A study out of the Salk Institute for Biological Studies in California has demonstrated that the psychoactive compound in cannabis, tetrahydrocannabinol (THC), removes clumps of proteins from nerve cells which are believed to kick-start Alzheimer’s disease.
Scientists continue to struggle when it comes to preventing and treating Alzheimer’s. The illness affects about 50 million people worldwide.
It is believed to result from a build-up of two types of substances in the brain’s nerve tissue.
The first are amyloid beta proteins that clump together between the neurons.
The second are neurofibrillary tangles that form inside the neurons due to defective tau proteins that have clumped together.
The recent medical study now offers hope for a possible treatment of Alzheimer’s patients.
It reveals that THC aides in the removal of amyloid beta proteins that have accumulated between the neurons.
“Although other studies have offered evidence that cannabinoids might be neuroprotective against the symptoms of Alzheimer’s, we believe our study is the first to demonstrate that cannabinoids affect both inflammation and amyloid beta accumulation in nerve cells.” ~ David Schubert, study researcher from the Salk Institute for Biological Studies in California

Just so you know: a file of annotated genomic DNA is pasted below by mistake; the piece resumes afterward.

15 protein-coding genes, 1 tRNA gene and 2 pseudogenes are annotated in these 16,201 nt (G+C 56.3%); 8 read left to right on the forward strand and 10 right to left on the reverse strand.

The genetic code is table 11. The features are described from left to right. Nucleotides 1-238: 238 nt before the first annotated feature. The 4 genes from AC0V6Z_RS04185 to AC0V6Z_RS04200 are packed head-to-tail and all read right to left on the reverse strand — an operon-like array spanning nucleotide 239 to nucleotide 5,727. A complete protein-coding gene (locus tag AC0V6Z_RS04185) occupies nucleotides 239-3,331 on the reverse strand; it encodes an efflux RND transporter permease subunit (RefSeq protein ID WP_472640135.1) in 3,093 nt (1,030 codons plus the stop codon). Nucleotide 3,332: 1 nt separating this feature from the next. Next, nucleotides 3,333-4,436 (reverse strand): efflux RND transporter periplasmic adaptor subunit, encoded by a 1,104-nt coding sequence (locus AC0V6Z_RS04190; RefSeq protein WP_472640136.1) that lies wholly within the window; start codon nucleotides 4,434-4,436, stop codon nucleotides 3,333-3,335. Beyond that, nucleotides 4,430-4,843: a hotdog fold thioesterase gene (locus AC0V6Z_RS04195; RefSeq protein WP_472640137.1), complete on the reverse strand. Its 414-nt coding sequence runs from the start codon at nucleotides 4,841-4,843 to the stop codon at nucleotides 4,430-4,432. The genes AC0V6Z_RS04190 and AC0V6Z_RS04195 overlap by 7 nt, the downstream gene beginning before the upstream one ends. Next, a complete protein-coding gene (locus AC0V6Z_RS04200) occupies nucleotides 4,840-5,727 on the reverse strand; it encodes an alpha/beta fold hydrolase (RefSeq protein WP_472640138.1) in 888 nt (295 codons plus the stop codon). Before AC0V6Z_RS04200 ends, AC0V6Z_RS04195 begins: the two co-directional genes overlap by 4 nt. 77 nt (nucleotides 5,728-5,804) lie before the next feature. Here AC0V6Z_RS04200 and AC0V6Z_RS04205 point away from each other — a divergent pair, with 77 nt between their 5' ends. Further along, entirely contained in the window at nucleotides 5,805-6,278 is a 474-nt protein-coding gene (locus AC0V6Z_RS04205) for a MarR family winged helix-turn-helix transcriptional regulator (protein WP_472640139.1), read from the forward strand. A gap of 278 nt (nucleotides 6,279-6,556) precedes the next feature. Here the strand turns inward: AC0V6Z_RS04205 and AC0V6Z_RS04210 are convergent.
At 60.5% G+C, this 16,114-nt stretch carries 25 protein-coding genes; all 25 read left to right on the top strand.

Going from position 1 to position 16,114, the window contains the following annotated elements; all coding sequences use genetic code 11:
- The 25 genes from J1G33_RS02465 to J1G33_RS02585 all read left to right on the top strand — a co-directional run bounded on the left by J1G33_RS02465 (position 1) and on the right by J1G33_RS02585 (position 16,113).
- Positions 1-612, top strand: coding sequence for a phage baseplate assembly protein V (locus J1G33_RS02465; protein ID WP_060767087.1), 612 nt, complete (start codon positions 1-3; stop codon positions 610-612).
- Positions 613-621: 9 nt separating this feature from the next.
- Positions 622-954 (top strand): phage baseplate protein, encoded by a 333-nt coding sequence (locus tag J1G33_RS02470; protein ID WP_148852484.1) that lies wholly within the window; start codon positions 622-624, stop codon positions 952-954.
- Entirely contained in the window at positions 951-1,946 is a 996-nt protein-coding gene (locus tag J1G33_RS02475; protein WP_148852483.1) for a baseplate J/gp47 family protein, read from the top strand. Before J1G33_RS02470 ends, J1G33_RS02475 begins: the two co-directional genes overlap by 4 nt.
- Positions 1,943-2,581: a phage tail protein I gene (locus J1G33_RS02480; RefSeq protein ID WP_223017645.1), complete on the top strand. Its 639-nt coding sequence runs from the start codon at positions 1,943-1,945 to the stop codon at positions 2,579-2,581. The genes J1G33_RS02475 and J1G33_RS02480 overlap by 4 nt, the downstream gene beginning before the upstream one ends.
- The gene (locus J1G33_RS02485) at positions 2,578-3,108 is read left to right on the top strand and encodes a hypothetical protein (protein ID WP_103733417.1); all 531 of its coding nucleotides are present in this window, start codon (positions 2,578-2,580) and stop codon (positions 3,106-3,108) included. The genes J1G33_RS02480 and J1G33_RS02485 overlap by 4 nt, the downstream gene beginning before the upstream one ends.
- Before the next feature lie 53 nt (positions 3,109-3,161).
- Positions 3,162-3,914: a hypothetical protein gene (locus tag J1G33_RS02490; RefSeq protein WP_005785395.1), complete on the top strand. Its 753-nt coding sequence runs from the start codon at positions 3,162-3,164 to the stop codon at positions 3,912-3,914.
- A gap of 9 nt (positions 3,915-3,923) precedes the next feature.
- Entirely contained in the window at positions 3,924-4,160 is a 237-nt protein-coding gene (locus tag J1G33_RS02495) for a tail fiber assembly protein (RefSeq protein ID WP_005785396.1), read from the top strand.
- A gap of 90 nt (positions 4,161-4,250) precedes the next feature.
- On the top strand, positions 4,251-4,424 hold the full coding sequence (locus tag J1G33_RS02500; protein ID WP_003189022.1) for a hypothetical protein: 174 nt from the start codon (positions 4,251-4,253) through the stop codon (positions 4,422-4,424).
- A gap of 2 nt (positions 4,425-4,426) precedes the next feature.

Numerous studies have identified cannabis as a very beneficial plant with potential medicinal properties.
Research has shown that cannabis components, such as THC, could be used to treat symptoms of chronic pain, epilepsy, HIV, chemotherapy, and other ailments. The list now includes Alzheimer’s.
Back in 2006, researchers at the Scripps Research Institute found that THC inhibits the formation of amyloid plaques by blocking the enzyme in the brain that produces them, and now Schubert and his team have demonstrated that it can also eliminate a dangerous inflammatory response from the nerve cells, ensuring their survival.
Currently there are no drugs that inhibit cell death associated with neurodegenerative diseases. Because of this, researchers have been looking to develop techniques to remove neurotoxic amyloid plaque, which is a common symptom of diseases such as Alzheimer’s, Parkinson’s and Huntington’s.
Another research effort out of Australia has come up with an approach that uses “a particular type of ultrasound called a focused therapeutic ultrasound, which non-invasively beams sound waves into the brain tissue.”
Schubert and his colleagues conducted their study of THC and its effects on the human brain by using lab-grown human neurons that mimic the effects of Alzheimer’s disease.
The next step for Schubert and his team is organizing a clinical trial to confirm that a link exists between THC and reduction of inflammation and plaque build-up in the brain.